When children move against their will, and /or in absence of protection services and actors, they become highly vulnerable to the worst forms of child labor, exploitation and other abuses. This vulnerability is present before they move, during their trip, once they reach a new destination or even after they return home, and therefore support and protection need to be considered from the time they are thinking about moving (or others are thinking about moving them), through the actual migration or ‘move’, upon their arrival, and in the case of their return. In addition, some children may be involved in a series of migrations or they may migrate seasonally. “During movement, a child can float from one sub category to the other. For example, an internally displaced child can be recruited by armed forces or moved across borders for the purpose of exploitation. The risks and opportunities differ per trajectory and conditions of movement,” according to the CoM website.

Captured from “Best practices in the fight against early exodus and child trafficking” as printed in the African Movement of Working Children and Youth’s “Early Exodus and Child Trafficking in West Africa: What progress have working children and youth made?” report, Sept 2008.

Children who migrate often face discrimination and marginalization due to beliefs and policies that treat migration as a problem and children who migrate as criminals, and therefore a great deal of work needs to be done to change perceptions and increase societal awareness around the situation of children on the move. Protecting children and reducing their risk of exploitation is a mandate, regardless of the reasons for which they move or migrate.

A systemic approach to protection

In order to improve support for and protection of children on the move, it’s important to look at the situation holistically and systemically and to include the aforementioned different phases of mobility. In addition, several areas need consideration, including children’s own needs and rights; children’s self-protection; community-based protection; government responsibilities and social services; advocacy and public policy and so on. Duty bearers and donors need to improve coordination across silos and borders in order to get better at information exchange, research and data analysis; the creation of prevention and awareness strategies and programs; monitoring actions during all stages; and feedback mechanisms and accountability. (See the proceedings from the CoM Conference for more details.)

How can ICTs help?

Alongside the growth in children’s mobility, access to new technologies, specifically the mobile phone, has exploded. Yet most often, when child protection and ICTs are mentioned in the same sentence, it is with regard to cyber security and protecting children from the Internet or potential on-line predators.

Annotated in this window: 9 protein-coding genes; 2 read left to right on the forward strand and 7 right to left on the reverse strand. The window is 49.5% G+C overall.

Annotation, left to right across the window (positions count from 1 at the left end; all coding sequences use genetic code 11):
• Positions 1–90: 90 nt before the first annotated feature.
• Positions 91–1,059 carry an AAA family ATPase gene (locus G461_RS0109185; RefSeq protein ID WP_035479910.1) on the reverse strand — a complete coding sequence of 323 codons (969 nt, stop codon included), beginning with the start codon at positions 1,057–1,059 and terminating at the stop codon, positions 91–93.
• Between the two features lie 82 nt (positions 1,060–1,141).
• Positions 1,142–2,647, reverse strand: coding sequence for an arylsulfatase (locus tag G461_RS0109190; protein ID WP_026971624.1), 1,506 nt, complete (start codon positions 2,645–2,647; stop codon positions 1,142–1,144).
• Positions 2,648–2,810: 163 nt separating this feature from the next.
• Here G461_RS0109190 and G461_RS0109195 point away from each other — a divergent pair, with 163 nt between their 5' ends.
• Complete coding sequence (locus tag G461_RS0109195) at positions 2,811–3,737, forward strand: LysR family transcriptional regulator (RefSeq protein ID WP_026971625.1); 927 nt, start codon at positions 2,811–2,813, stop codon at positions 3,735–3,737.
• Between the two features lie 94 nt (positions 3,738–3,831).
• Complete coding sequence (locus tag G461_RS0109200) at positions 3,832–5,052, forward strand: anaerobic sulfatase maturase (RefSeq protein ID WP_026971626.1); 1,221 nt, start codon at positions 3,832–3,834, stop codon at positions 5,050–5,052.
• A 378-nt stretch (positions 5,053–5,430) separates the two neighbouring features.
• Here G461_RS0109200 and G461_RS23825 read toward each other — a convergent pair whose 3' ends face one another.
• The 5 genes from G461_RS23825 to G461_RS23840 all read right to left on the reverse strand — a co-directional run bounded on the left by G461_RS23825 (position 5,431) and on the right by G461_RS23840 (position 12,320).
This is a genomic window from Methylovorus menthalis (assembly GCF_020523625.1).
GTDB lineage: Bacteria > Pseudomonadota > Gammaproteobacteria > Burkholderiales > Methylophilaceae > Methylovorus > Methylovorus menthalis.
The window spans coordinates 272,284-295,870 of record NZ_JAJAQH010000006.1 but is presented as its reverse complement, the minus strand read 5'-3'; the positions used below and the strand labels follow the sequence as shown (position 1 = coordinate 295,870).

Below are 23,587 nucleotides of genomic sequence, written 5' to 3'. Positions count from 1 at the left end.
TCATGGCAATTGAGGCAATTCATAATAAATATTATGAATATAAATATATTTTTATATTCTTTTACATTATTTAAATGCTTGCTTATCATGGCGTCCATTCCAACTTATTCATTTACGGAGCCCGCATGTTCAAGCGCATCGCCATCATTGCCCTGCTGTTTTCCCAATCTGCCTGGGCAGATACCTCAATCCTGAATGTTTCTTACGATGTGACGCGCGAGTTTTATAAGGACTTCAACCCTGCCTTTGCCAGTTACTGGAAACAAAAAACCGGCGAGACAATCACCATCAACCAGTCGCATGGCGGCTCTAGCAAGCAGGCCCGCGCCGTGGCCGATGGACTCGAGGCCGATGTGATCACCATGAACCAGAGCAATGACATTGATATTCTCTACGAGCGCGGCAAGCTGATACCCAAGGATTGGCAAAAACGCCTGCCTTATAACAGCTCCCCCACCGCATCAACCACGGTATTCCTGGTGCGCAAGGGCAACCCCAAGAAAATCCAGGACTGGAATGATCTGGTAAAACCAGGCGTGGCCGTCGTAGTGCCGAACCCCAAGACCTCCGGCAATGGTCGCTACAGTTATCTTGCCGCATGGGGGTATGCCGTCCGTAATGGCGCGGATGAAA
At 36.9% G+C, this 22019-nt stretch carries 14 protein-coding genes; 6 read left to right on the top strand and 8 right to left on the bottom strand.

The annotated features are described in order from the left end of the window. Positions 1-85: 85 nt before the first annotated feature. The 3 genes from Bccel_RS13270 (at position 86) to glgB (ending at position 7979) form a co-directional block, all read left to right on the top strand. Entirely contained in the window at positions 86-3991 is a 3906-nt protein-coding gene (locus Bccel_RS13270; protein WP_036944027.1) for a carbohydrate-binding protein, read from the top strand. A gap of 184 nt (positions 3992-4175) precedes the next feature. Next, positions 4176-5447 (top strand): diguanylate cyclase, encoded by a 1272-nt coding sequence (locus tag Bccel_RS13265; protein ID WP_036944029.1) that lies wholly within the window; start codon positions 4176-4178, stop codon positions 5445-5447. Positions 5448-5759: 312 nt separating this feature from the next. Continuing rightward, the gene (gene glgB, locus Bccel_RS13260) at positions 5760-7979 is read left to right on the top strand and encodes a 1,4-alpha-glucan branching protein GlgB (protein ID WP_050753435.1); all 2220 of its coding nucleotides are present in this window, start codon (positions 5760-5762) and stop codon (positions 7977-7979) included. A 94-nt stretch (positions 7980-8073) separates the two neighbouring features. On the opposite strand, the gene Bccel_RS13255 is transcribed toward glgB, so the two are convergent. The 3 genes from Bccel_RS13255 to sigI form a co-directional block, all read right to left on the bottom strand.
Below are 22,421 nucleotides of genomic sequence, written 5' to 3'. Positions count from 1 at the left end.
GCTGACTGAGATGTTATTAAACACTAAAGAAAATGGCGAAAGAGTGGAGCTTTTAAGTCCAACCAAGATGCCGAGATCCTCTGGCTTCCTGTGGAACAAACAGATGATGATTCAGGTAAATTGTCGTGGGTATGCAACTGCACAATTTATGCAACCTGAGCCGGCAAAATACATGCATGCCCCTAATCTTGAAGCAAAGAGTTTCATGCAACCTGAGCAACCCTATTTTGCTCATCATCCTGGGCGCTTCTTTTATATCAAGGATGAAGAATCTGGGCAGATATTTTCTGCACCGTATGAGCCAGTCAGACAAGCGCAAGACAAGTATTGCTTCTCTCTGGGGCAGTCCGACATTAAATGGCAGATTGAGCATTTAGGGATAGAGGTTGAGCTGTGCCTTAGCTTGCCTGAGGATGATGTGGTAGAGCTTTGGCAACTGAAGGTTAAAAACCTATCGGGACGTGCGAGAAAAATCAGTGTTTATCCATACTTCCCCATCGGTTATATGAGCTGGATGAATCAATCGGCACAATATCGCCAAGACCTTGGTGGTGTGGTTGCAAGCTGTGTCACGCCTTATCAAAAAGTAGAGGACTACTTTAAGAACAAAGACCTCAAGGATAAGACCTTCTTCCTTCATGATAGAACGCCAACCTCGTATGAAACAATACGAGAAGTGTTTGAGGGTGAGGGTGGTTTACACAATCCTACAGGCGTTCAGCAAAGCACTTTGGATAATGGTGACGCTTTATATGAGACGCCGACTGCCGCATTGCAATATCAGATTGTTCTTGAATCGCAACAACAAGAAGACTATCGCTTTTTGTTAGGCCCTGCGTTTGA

ICTs are playing a huge role in connecting diaspora with those ‘back home.’  The question arises: How are or how could ICTs be enhancing child protection initiatives and supporting children on the move.

The positive and empowering role of ICTs to support children’s self-protection, improve information and communication via new technology tools and enhance systemic approaches to risk reduction has not been fully developed with regard to child protection in its broader sense, or with regard to child mobility and child protection.

The research 

The research will aim to compile a ‘State of the Practice’ report that will include examples and case studies of current ICT use by, with, among and for CoM; applicable cases and lessons learned from other sectors; gaps, challenges, areas where ICTs may pose new or additional risk; and remaining questions and challenges for future exploration and collaboration.

Certainly new questions, frameworks and areas to explore will arise along the way, but at present, questions include:

  • What needs do children have in different categories and stages of mobility and how are these being (or how could they be) enhanced via better use of new ICTs?
  • Which new technologies are already accessible and being used by various stakeholders (e.g. children, parents and caretakers, intermediaries, broader communities, local child protection committees and ‘safe houses’, local institutions, social workers, experts, civil servants, governments, national and international NGOs, local and national law enforcement agencies), especially children, adolescents and youth; during pre-mobility, mobility and post-mobility, and upon return, endogenous or institutional, and for what purpose or to what end?
  • What information and communication systems are currently in use at child and family, community, district, national, transnational /regional and global levels for supporting or protecting children on the move and can these systems be improved, promoted or better accessed using new ICTs such as mobile phones?
  • Are there existing scalable, replicable or adaptable examples of the use of ICTs in this area we can learn from? What were the successes, challenges, failures and lessons/good practices?
  • Can new ICTs support communication for development (C4D) approaches and models to help children on the move protect themselves, inform them of available support, and/or change broader societal attitudes toward migrating children to more positive and supportive ones?
  • What can we learn from how ICTs are being used in other areas (health, human rights monitoring, data gathering / tracking, early warning systems, disasters and emergencies)? Which of these might lend themselves to use with, for, among and by children on the move? Are there relevant evaluations or case studies we can look at and learn from?
  • What are the specific challenges and risks in terms of children on the move that need special attention and exploration when designing programs or eco-systems that integrate ICTs? Security? Privacy? Connectivity? Cost? Context? Sustainability? Feasibility?
  • Where do we take it from here (what needs to happen next)?

Please join us for the Twitter chat on August 14 at 9 a.m. EST.  We’ll be using the hashtag #CoMandICT for the discussion and to keep track of future Twitter conversations on this topic. Stay tuned here at Wait… What? or contact me @meowtree or by email for more information.

Please also consider joining the broader discussion on “Empowering Communities with Technology Tools to Protect Children” the week of October 17-23 hosted by our friends over at New Tactics.

Some related resources:

The excellent 2008 report by the African Movement of Working Children and Youth: Early Exodus and Child Trafficking in West Africa: What progress have working children and youth made? 

The AMWCY’s 2009 report “From the gong gong to ICTs

The fascinating study by a consortium of child protection groups on Child Mobility in West and Central Africa.

****

*This work is supported through a grant from Oak Foundation to Plan International USA.

Read Full Post »